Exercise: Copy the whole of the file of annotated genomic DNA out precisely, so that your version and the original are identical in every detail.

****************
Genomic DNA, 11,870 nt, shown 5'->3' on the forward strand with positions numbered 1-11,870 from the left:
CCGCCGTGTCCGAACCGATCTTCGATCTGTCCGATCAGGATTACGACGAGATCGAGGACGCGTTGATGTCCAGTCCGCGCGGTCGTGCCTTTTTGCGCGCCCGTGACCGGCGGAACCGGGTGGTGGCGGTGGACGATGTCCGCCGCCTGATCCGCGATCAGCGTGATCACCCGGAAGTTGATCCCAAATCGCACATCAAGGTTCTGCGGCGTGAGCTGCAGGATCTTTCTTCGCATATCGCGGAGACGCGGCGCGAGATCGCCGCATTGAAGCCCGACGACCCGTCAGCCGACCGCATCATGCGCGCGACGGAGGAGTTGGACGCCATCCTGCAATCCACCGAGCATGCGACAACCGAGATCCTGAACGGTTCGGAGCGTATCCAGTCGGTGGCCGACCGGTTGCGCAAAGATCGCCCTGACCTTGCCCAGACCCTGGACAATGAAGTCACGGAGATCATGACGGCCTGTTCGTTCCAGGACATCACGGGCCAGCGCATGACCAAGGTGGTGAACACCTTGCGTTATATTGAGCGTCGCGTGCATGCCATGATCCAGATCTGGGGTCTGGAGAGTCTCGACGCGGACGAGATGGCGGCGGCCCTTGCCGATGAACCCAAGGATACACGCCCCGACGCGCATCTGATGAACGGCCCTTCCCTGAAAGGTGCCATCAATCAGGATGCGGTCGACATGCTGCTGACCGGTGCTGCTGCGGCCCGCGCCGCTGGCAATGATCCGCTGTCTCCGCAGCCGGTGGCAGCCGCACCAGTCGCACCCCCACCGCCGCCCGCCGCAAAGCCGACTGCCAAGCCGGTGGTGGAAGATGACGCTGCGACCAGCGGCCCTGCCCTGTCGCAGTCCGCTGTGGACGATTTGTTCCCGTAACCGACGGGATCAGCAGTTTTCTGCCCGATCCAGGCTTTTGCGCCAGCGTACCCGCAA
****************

Genomic DNA, 11,870 nt, shown 5'->3' on the forward strand with positions numbered 1-11,870 from the left:
CCGCCGTGTCCGAACCGATCTTCGATCTGTCCGATCAGGATTACGACGAGATCGAGGACGCGTTGATGTCCAGTCCGCGCGGTCGTGCCTTTTTGCGCGCCCGTGACCGGCGGAACCGGGTGGTGGCGGTGGACGATGTCCGCCGCCTGATCCGCGATCAGCGTGATCACCCGGAAGTTGATCCCAAATCGCACATCAAGGTTCTGCGGCGTGAGCTGCAGGATCTTTCTTCGCATATCGCGGAGACGCGGCGCGAGATCGCCGCATTGAAGCCCGACGACCCGTCAGCCGACCGCATCATGCGCGCGACGGAGGAGTTGGACGCCATCCTGCAATCCACCGAGCATGCGACAACCGAGATCCTGAACGGTTCGGAGCGTATCCAGTCGGTGGCCGACCGGTTGCGCAAAGATCGCCCTGACCTTGCCCAGACCCTGGACAATGAAGTCACGGAGATCATGACGGCCTGTTCGTTCCAGGACATCACGGGCCAGCGCATGACCAAGGTGGTGAACACCTTGCGTTATATTGAGCGTCGCGTGCATGCCATGATCCAGATCTGGGGTCTGGAGAGTCTCGACGCGGACGAGATGGCGGCGGCCCTTGCCGATGAACCCAAGGATACACGCCCCGACGCGCATCTGATGAACGGCCCTTCCCTGAAAGGTGCCATCAATCAGGATGCGGTCGACATGCTGCTGACCGGTGCTGCTGCGGCCCGCGCCGCTGGCAATGATCCGCTGTCTCCGCAGCCGGTGGCAGCCGCACCAGTCGCACCCCCACCGCCGCCCGCCGCAAAGCCGACTGCCAAGCCGGTGGTGGAAGATGACGCTGCGACCAGCGGCCCTGCCCTGTCGCAGTCCGCTGTGGACGATTTGTTCCCGTAACCGACGGGATCAGCAGTTTTCTGCCCGATCCAGGCTTTTGCGCCAGCGTACCCGCAA